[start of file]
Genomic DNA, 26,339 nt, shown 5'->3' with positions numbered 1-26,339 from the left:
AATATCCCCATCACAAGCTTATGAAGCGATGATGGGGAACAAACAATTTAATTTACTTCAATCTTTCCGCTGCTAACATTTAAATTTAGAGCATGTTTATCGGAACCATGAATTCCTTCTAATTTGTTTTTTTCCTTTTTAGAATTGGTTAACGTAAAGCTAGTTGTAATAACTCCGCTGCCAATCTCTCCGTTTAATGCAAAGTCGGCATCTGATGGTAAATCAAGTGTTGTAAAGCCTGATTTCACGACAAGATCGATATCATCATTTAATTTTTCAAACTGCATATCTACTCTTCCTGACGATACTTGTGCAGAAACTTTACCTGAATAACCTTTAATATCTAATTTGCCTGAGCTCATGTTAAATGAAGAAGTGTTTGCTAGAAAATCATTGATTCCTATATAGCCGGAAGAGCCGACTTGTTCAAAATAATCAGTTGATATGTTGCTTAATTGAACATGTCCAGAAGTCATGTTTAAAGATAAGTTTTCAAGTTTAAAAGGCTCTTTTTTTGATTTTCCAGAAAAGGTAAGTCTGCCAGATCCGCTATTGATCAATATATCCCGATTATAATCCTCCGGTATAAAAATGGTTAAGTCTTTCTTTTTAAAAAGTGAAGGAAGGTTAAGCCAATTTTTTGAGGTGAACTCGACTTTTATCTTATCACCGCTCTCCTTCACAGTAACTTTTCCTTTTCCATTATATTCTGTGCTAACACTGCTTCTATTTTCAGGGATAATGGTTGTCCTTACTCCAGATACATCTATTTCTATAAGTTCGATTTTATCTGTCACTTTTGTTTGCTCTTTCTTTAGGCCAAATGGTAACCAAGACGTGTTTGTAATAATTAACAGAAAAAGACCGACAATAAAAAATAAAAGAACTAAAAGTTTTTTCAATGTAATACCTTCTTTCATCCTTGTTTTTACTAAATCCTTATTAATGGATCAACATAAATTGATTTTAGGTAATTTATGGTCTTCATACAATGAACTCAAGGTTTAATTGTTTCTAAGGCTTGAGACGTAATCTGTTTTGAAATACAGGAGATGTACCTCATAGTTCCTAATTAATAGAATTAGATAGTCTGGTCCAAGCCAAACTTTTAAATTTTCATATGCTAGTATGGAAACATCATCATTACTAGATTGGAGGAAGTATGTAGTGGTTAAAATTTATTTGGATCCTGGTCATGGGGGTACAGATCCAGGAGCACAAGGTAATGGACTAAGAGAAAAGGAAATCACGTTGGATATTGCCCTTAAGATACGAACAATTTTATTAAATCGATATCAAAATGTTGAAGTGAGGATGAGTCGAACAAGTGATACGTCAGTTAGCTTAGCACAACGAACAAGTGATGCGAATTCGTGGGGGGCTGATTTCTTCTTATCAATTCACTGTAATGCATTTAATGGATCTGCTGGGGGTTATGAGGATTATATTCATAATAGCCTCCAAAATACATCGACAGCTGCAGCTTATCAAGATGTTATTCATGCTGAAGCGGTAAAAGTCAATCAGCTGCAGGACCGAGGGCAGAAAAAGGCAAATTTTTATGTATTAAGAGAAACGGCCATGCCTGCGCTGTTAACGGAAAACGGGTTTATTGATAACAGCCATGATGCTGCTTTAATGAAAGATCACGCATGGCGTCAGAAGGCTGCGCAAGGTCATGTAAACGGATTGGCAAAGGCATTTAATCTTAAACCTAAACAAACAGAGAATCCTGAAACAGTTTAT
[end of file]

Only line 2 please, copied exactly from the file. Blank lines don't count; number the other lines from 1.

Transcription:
AATATCCCCATCACAAGCTTATGAAGCGATGATGGGGAACAAACAATTTAATTTACTTCAATCTTTCCGCTGCTAACATTTAAATTTAGAGCATGTTTATCGGAACCATGAATTCCTTCTAATTTGTTTTTTTCCTTTTTAGAATTGGTTAACGTAAAGCTAGTTGTAATAACTCCGCTGCCAATCTCTCCGTTTAATGCAAAGTCGGCATCTGATGGTAAATCAAGTGTTGTAAAGCCTGATTTCACGACAAGATCGATATCATCATTTAATTTTTCAAACTGCATATCTACTCTTCCTGACGATACTTGTGCAGAAACTTTACCTGAATAACCTTTAATATCTAATTTGCCTGAGCTCATGTTAAATGAAGAAGTGTTTGCTAGAAAATCATTGATTCCTATATAGCCGGAAGAGCCGACTTGTTCAAAATAATCAGTTGATATGTTGCTTAATTGAACATGTCCAGAAGTCATGTTTAAAGATAAGTTTTCAAGTTTAAAAGGCTCTTTTTTTGATTTTCCAGAAAAGGTAAGTCTGCCAGATCCGCTATTGATCAATATATCCCGATTATAATCCTCCGGTATAAAAATGGTTAAGTCTTTCTTTTTAAAAAGTGAAGGAAGGTTAAGCCAATTTTTTGAGGTGAACTCGACTTTTATCTTATCACCGCTCTCCTTCACAGTAACTTTTCCTTTTCCATTATATTCTGTGCTAACACTGCTTCTATTTTCAGGGATAATGGTTGTCCTTACTCCAGATACATCTATTTCTATAAGTTCGATTTTATCTGTCACTTTTGTTTGCTCTTTCTTTAGGCCAAATGGTAACCAAGACGTGTTTGTAATAATTAACAGAAAAAGACCGACAATAAAAAATAAAAGAACTAAAAGTTTTTTCAATGTAATACCTTCTTTCATCCTTGTTTTTACTAAATCCTTATTAATGGATCAACATAAATTGATTTTAGGTAATTTATGGTCTTCATACAATGAACTCAAGGTTTAATTGTTTCTAAGGCTTGAGACGTAATCTGTTTTGAAATACAGGAGATGTACCTCATAGTTCCTAATTAATAGAATTAGATAGTCTGGTCCAAGCCAAACTTTTAAATTTTCATATGCTAGTATGGAAACATCATCATTACTAGATTGGAGGAAGTATGTAGTGGTTAAAATTTATTTGGATCCTGGTCATGGGGGTACAGATCCAGGAGCACAAGGTAATGGACTAAGAGAAAAGGAAATCACGTTGGATATTGCCCTTAAGATACGAACAATTTTATTAAATCGATATCAAAATGTTGAAGTGAGGATGAGTCGAACAAGTGATACGTCAGTTAGCTTAGCACAACGAACAAGTGATGCGAATTCGTGGGGGGCTGATTTCTTCTTATCAATTCACTGTAATGCATTTAATGGATCTGCTGGGGGTTATGAGGATTATATTCATAATAGCCTCCAAAATACATCGACAGCTGCAGCTTATCAAGATGTTATTCATGCTGAAGCGGTAAAAGTCAATCAGCTGCAGGACCGAGGGCAGAAAAAGGCAAATTTTTATGTATTAAGAGAAACGGCCATGCCTGCGCTGTTAACGGAAAACGGGTTTATTGATAACAGCCATGATGCTGCTTTAATGAAAGATCACGCATGGCGTCAGAAGGCTGCGCAAGGTCATGTAAACGGATTGGCAAAGGCATTTAATCTTAAACCTAAACAAACAGAGAATCCTGAAACAGTTTAT